For years, nonprofits have campaigned for donors, governments, and corporations to change funding practices that undermine the development of strong, mission-driven organizations that can deliver results that matter. At issue is the widespread practice of funding programs but scrimping on nonprofits’ overhead costs. This practice leaves organizations starved for money to pay for essential expenses and infrastructure, and creates tensions—even dishonesty—between funders and grantees.
Fortunately, a handful of major funders and key intermediaries have begun to work with nonprofits to develop a more realistic form of grantmaking. The model they collectively support centers on an idea that we call ‘pay-what-it-takes’ philanthropy—a flexible approach grounded in real costs that would replace the rigid 15 percent cap on overhead reimbursement followed by most major funders.
As it turns out, that cap isn’t based on true costs. Indeed, among 20 nonprofits that The Bridgespan Group surveyed, indirect costs—those not directly linked to a program—actually comprised between 21 percent and 89 percent of direct costs. The money spent on indirect costs fell into four categories: administrative, network and field expenses, physical assets, and knowledge management. For all 20 nonprofits, the median indirect cost rate was 40 percent.Indirect costs are not measures of either effectiveness or efficiency
To be clear, higher or lower is neither better nor worse. These figures are not measures of either effectiveness or efficiency. Rather, they reflect the mix of direct and indirect costs required to deliver impact.
This starvation syndrome is a structural problem worldwide. In the United States, for example, nearly 80 percent of grants are restricted to specific programs or services. In India, chronic underfunding of nonprofits due to the under-reimbursement of indirect costs is a significant problem. Many donors pay only 4–10 percent to cover indirect expenses.
Different nonprofits have different cost structures
That reimbursements fall short of covering nonprofits’ true costs came as no surprise. The real insight from our research came from clearly seeing that different types of nonprofit organizations have different cost structures.
Many donors in India pay only 4–10 percent to cover indirect expenses
An innovative biomedical sciences laboratory, for example, pays direct costs associated with researchers’ time and materials. However, the lab must make a significant indirect investments in large facilities and sophisticated equipment capable of performing at the strictest biosafety standards. The lab’s indirect costs add up to 89 percent of direct costs.
That cost structure is very different for a large international nonprofit where network management is the key capability. It takes a well-managed organization on global, regional, and local levels to translate funding from an international development agency into, for example, well-nourished children in India’s Bihar state. Total indirect costs for these nonprofits came to 41 percent.
In addition to paying true costs, a pay-what-it-takes policy also eliminates the need for ‘shadow budgeting’.Most of the social sector does not know what it really costs to achieve impact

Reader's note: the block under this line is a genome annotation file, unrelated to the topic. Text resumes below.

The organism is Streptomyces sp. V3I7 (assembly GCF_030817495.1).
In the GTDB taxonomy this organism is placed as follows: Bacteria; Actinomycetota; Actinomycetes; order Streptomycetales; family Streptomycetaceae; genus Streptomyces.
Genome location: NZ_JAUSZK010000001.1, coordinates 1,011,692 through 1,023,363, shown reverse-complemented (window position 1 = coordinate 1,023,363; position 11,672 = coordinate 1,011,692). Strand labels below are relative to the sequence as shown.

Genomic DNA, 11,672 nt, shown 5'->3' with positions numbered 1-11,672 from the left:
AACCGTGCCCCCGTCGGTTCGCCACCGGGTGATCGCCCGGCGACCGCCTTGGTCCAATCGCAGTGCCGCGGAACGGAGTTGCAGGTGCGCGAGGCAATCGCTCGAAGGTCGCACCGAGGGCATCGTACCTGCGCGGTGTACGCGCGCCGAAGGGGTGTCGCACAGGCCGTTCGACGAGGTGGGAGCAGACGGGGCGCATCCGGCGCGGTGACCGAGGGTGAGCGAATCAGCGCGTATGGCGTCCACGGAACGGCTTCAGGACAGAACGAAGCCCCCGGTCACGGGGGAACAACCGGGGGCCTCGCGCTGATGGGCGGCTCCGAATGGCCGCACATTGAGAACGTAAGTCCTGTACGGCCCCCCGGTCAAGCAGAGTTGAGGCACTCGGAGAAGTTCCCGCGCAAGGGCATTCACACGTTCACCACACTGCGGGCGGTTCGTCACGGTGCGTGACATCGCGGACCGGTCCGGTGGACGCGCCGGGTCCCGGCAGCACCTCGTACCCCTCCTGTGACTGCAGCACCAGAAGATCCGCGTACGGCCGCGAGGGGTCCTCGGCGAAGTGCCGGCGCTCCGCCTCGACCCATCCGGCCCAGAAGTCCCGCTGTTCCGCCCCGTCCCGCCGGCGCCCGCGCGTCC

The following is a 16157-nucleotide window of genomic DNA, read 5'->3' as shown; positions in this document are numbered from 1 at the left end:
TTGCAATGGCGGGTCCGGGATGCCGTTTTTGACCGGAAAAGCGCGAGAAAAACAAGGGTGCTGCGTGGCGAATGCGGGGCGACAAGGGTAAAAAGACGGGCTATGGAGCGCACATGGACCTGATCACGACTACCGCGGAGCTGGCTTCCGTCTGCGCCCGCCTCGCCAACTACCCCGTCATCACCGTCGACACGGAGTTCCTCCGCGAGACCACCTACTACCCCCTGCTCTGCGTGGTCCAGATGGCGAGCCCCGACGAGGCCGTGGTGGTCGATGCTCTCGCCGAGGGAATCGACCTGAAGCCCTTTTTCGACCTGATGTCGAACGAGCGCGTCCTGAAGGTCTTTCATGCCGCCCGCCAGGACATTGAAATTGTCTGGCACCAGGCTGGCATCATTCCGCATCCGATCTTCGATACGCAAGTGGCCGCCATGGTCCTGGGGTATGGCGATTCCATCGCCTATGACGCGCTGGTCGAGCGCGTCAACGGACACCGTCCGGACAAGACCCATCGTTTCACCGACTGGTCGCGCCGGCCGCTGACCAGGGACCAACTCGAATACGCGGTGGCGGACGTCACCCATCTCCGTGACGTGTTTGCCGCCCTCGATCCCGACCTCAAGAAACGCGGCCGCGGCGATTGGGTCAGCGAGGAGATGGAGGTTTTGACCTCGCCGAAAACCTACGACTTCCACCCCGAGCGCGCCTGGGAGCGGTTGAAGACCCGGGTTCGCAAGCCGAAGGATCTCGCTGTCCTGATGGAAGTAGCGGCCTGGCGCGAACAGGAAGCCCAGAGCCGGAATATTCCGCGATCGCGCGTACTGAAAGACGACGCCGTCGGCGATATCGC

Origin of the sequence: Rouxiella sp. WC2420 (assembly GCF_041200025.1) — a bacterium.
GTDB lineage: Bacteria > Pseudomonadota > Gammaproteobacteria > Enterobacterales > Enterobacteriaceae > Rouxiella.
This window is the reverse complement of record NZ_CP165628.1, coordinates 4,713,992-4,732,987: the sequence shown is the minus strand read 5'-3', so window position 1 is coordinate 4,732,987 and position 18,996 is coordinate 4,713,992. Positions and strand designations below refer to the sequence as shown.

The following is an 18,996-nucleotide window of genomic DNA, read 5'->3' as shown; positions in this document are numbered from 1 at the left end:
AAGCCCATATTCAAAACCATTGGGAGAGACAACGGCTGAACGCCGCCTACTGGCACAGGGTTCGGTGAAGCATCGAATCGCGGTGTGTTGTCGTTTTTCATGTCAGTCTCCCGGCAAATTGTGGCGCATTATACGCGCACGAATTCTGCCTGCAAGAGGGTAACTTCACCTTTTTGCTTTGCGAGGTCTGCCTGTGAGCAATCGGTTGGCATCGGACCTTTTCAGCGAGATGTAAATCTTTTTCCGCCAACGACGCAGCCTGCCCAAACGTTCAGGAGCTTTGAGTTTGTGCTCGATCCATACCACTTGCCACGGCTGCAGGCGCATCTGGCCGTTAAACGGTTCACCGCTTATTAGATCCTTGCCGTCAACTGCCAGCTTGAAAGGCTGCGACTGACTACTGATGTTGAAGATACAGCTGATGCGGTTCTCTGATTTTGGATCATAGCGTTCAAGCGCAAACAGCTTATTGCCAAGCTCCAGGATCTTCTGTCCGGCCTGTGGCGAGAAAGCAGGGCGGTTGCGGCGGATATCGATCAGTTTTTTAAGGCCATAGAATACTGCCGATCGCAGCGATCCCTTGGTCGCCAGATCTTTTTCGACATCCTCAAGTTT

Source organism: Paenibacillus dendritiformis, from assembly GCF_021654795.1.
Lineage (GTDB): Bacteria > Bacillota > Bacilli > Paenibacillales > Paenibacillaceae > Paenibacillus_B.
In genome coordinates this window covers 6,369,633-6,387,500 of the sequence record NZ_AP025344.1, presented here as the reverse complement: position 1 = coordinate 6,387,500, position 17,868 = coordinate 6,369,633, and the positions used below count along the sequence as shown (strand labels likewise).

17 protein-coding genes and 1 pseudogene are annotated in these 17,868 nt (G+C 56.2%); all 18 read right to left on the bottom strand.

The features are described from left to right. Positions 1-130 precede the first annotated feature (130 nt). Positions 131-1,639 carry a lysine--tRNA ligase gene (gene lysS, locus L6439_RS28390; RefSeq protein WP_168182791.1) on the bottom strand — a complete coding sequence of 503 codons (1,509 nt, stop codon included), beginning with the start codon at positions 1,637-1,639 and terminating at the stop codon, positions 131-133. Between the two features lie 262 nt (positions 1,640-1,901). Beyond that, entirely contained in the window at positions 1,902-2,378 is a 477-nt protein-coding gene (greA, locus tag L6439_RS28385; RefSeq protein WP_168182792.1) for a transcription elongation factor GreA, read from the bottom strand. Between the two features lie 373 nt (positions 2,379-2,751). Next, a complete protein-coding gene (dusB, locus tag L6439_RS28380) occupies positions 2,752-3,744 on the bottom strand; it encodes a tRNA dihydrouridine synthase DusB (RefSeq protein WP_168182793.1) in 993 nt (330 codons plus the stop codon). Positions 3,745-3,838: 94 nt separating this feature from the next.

As the CEO of a girls’ mentoring program explained, “It’s very difficult to have honest conversations [about finances] with our city, county, and philanthropic funders. They don’t want to listen. So we have to have two budgets: one that has the real numbers, and another that shows the funder what they want to see. If you don’t give them what they want, they won’t give you any money.”
The consequences of underfunding and duplicity take another toll: Most of the social sector does not know what it really costs to achieve impact.
Funders are seeing the light
However, some funders are taking off their blinders. “At a minimum, we have committed ourselves to have a conversation with every grantee about what their indirect costs really are,” says Don Howard, president of the Irvine Foundation.
And at the William and Flora Hewlett Foundation, Daniel Stid, director of the Madison Initiative on good governance, has modified the initiative’s grant application form to provide grantees with links to resources to calculate their indirect costs when applying for project grants. “In our experience, the typical issue in grantee submissions is not that the overhead cost estimates are too high, but rather that they are too low,” says Stid.
A lot of hard work lies ahead before the paying-what-it-takes funding model can break the nonprofit starvation cycle. But it’s safe to say that real impact can never come from avoiding the facts at hand.
This article was written by Jeri Eckhart-Queenan, Michael Etzel, and Sridhar Prasad. Jeri Eckhart-Queenan is a partner in The Bridgespan Group’s Boston office, where she leads the Global Development Practice. She is the coauthor of ‘Stop Starving Scale: Unlocking the Potential of Global nonprofits,’ Bridgespan.org, April 2013. Michael Etzel is a Bridgespan partner in Boston and coauthor of ‘Time to Reboot Grantmaking,’ Stanford Social Innovation Review, June 27, 2017. Sridhar Prasad is a manager in Bridgespan’s Boston office.